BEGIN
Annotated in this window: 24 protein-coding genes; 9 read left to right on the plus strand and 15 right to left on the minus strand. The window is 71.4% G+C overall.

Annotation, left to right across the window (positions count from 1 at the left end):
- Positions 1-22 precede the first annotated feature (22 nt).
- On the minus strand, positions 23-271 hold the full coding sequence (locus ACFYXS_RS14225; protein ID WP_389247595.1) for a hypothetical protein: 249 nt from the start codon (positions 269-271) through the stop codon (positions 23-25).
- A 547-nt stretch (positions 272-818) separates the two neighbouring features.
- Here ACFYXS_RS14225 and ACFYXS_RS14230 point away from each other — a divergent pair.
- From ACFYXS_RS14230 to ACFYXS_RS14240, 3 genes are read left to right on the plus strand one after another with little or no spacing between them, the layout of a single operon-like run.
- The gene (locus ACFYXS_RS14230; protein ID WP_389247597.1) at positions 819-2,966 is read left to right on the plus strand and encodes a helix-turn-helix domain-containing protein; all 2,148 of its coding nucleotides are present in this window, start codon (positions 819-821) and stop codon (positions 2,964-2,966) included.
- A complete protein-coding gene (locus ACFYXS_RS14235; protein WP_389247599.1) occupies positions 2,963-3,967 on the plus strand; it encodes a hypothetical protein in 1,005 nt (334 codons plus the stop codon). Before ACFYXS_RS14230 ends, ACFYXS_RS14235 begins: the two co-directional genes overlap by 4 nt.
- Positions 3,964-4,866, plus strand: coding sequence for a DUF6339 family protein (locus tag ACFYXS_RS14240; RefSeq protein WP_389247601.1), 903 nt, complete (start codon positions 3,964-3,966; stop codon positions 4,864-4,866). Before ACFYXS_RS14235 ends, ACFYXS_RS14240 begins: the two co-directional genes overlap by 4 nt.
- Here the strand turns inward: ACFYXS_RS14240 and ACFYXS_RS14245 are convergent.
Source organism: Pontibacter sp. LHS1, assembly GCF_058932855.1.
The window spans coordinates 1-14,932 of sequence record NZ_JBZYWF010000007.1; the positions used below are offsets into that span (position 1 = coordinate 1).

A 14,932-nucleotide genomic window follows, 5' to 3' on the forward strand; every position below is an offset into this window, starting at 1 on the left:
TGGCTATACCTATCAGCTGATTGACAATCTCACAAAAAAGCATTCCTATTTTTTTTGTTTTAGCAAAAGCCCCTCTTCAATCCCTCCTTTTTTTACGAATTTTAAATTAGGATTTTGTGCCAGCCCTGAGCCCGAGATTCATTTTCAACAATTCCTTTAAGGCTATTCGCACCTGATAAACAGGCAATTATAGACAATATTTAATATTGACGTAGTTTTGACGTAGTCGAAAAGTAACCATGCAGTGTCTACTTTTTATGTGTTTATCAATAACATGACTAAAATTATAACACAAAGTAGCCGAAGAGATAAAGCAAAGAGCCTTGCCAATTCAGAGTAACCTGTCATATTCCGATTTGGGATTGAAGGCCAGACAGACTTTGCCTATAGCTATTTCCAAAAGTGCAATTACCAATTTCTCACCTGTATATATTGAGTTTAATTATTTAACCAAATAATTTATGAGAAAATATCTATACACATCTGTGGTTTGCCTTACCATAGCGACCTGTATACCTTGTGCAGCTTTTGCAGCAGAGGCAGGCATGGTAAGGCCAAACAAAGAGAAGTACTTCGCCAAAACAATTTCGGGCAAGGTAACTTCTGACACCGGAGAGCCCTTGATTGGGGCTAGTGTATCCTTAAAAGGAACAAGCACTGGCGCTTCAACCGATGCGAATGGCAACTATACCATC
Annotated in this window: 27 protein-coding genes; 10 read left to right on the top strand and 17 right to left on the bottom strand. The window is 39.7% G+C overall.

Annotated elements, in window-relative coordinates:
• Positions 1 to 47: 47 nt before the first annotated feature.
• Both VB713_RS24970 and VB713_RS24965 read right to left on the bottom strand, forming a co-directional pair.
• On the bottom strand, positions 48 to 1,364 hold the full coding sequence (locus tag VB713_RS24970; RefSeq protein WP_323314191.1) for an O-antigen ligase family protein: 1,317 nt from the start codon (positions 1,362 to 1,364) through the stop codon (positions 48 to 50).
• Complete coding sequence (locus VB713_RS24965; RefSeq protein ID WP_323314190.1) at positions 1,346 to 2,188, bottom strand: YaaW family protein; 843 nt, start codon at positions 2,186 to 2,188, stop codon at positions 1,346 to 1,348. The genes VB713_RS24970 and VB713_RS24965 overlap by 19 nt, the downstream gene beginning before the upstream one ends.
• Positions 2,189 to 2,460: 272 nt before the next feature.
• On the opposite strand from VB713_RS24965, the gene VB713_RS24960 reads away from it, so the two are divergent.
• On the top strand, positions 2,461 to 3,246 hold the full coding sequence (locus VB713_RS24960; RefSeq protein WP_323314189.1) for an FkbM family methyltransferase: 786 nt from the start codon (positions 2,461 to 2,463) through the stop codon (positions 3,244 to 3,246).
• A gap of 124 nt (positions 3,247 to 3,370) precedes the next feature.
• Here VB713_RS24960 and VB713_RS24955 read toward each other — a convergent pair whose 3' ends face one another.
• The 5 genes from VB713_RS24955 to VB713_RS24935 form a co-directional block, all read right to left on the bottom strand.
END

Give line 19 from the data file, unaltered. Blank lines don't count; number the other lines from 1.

• Both VB713_RS24970 and VB713_RS24965 read right to left on the bottom strand, forming a co-directional pair.